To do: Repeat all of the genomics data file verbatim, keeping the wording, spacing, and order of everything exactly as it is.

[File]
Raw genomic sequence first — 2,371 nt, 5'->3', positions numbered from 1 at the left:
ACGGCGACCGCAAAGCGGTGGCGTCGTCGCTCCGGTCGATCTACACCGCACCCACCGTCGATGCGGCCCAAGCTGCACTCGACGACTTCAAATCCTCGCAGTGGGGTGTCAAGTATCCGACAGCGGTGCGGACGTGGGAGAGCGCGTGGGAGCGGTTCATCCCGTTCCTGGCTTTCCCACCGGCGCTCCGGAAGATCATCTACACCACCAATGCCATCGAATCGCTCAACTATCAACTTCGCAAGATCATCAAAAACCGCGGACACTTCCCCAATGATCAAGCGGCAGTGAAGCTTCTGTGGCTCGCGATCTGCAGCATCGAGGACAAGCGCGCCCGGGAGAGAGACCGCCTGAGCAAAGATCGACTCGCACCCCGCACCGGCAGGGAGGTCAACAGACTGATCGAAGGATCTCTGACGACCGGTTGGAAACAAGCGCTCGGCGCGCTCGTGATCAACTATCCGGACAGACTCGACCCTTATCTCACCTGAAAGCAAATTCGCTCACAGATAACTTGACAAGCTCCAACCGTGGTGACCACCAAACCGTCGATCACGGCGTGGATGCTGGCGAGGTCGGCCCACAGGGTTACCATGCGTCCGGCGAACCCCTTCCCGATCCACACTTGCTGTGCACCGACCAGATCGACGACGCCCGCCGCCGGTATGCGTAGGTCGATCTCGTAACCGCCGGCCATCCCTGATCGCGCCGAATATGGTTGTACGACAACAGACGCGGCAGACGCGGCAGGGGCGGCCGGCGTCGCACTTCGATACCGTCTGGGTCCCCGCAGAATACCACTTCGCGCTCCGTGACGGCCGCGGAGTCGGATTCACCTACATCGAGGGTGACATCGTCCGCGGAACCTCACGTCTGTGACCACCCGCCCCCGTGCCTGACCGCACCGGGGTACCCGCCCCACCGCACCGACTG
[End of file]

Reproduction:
Raw genomic sequence first — 2,371 nt, 5'->3', positions numbered from 1 at the left:
ACGGCGACCGCAAAGCGGTGGCGTCGTCGCTCCGGTCGATCTACACCGCACCCACCGTCGATGCGGCCCAAGCTGCACTCGACGACTTCAAATCCTCGCAGTGGGGTGTCAAGTATCCGACAGCGGTGCGGACGTGGGAGAGCGCGTGGGAGCGGTTCATCCCGTTCCTGGCTTTCCCACCGGCGCTCCGGAAGATCATCTACACCACCAATGCCATCGAATCGCTCAACTATCAACTTCGCAAGATCATCAAAAACCGCGGACACTTCCCCAATGATCAAGCGGCAGTGAAGCTTCTGTGGCTCGCGATCTGCAGCATCGAGGACAAGCGCGCCCGGGAGAGAGACCGCCTGAGCAAAGATCGACTCGCACCCCGCACCGGCAGGGAGGTCAACAGACTGATCGAAGGATCTCTGACGACCGGTTGGAAACAAGCGCTCGGCGCGCTCGTGATCAACTATCCGGACAGACTCGACCCTTATCTCACCTGAAAGCAAATTCGCTCACAGATAACTTGACAAGCTCCAACCGTGGTGACCACCAAACCGTCGATCACGGCGTGGATGCTGGCGAGGTCGGCCCACAGGGTTACCATGCGTCCGGCGAACCCCTTCCCGATCCACACTTGCTGTGCACCGACCAGATCGACGACGCCCGCCGCCGGTATGCGTAGGTCGATCTCGTAACCGCCGGCCATCCCTGATCGCGCCGAATATGGTTGTACGACAACAGACGCGGCAGACGCGGCAGGGGCGGCCGGCGTCGCACTTCGATACCGTCTGGGTCCCCGCAGAATACCACTTCGCGCTCCGTGACGGCCGCGGAGTCGGATTCACCTACATCGAGGGTGACATCGTCCGCGGAACCTCACGTCTGTGACCACCCGCCCCCGTGCCTGACCGCACCGGGGTACCCGCCCCACCGCACCGACTG